Fredrik Sandberg / TT
Säpo lowered the national threat level on Wednesday. File photo: Fredrik Sandberg / TT

Sweden lowers national threat level

2:07 min

Sweden’s national terror threat level has dropped from four to three following a decision by Anders Thornberg, security chief with intelligence service Säpo, who noted that the situation is still "serious".

In November 2015, the national threat level was raised from three to four on a five-grade scale. The decision to lower it again now is based on strategic analyses from the National Centre for Terrorist Threat Assessment, according to a statement from Säpo.

“I have made an overall assessment and decided to return to the heightened threat level which has applied in Sweden since the fall of 2010. That means we are going from a four to a three on the five-grade scale,” says Thornberg, who also consulted with the heads of the National Defence Radio Establishment and the Military Intelligence and Security Directorate before making the decision on Wednesday.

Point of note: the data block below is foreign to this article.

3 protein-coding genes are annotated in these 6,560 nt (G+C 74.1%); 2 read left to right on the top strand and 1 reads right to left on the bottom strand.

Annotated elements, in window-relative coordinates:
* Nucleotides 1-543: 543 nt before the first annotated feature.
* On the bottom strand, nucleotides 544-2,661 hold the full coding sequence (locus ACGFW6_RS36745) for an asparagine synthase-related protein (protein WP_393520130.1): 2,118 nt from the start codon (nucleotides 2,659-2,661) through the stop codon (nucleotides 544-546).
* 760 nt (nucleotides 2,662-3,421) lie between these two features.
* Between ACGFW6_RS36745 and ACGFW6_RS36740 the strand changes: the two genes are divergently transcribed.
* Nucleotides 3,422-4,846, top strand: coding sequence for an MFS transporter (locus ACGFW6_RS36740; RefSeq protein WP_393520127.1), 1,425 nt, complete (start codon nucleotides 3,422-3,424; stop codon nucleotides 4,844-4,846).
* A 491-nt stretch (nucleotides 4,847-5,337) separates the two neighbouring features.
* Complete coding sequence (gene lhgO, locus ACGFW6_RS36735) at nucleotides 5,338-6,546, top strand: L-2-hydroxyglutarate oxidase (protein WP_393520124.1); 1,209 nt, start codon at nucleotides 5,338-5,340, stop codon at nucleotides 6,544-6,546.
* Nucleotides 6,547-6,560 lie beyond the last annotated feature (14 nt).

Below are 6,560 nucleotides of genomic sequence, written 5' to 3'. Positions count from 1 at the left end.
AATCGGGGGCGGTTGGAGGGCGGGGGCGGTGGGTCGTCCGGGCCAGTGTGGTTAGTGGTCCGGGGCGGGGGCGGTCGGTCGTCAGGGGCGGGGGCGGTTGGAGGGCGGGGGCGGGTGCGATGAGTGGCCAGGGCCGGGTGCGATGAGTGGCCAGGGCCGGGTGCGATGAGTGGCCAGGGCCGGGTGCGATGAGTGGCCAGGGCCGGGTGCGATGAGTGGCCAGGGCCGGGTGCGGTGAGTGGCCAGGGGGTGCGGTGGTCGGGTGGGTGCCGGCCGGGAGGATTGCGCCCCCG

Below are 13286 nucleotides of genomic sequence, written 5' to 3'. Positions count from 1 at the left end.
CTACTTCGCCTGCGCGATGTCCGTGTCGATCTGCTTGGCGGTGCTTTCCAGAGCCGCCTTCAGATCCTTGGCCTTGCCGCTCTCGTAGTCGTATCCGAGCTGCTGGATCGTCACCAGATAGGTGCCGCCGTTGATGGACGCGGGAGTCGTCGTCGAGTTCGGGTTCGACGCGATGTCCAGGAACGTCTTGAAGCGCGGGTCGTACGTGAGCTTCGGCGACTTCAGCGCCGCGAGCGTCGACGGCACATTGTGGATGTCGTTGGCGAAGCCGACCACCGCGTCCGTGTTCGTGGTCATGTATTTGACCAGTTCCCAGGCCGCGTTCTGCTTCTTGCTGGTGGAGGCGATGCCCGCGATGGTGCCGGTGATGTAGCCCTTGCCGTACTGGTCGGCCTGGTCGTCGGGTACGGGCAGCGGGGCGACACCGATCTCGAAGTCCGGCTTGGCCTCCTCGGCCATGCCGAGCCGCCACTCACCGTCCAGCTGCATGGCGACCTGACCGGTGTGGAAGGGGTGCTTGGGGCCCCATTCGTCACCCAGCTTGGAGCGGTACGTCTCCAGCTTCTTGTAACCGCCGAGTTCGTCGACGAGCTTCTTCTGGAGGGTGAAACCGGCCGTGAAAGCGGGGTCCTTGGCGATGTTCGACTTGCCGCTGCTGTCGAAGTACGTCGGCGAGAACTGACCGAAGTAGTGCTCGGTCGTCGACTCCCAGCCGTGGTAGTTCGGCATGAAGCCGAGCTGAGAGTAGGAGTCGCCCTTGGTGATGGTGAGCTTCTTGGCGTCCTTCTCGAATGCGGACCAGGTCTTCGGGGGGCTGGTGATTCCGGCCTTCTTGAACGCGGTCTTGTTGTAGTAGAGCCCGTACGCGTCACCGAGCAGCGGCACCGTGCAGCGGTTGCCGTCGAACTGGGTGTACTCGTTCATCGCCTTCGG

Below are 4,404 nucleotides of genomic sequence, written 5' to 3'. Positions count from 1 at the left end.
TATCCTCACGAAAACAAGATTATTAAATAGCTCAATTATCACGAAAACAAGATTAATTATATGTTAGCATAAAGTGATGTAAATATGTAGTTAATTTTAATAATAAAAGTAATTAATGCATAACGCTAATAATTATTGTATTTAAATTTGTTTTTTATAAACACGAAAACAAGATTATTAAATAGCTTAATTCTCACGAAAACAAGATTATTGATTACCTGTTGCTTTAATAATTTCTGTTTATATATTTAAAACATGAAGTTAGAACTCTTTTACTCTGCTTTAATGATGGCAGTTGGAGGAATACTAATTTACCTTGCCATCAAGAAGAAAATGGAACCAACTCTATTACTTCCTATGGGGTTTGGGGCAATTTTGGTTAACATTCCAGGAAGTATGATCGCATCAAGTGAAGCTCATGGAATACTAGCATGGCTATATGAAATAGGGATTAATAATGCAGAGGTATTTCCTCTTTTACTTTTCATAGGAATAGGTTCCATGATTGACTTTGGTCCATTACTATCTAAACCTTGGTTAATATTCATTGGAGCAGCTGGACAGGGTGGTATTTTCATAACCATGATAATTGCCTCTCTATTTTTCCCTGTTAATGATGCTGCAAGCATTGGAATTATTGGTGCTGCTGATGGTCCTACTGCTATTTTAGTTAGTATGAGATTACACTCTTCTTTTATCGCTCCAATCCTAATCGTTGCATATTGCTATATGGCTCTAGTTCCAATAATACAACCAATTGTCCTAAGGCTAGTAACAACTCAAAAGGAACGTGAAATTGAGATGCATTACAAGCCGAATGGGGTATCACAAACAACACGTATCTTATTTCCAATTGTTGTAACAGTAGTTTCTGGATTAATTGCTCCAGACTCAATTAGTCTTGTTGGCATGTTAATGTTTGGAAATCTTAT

Säpo also stated that lowering the threat level does not mean that there is no terrorist threat at all in Sweden. According to the National Centre for Terrorist Threat Assessment, militant Islamists view Sweden as a legitimate target, even if it is not a priority target.

According to Säpo, there is still a small number of actors with the intention and ability to carry out terrorist attacks in Sweden and Thornberg said in his press statement that “the situation has been serious since 2010 – and it still is”.

Reacting to Säpo's decision to change the national threat level, Sweden's home affairs minister Anders Ygeman said: "It is an independent decision by the authority. I have great confidence in Säpo’s judgement and in their efforts to ensure our security and safety." Yegman's written statement was cited by news agency TT.

When the threat level was raised in Sweden last year, the terrorist attacks in Paris had just taken place. “The attacks lead to intensive efforts among Europe’s intelligence and security services to analyse and evaluate the situation. Even if many unanswered questions still remain, the overall picture has become somewhat clearer since then,” said Thornberg.

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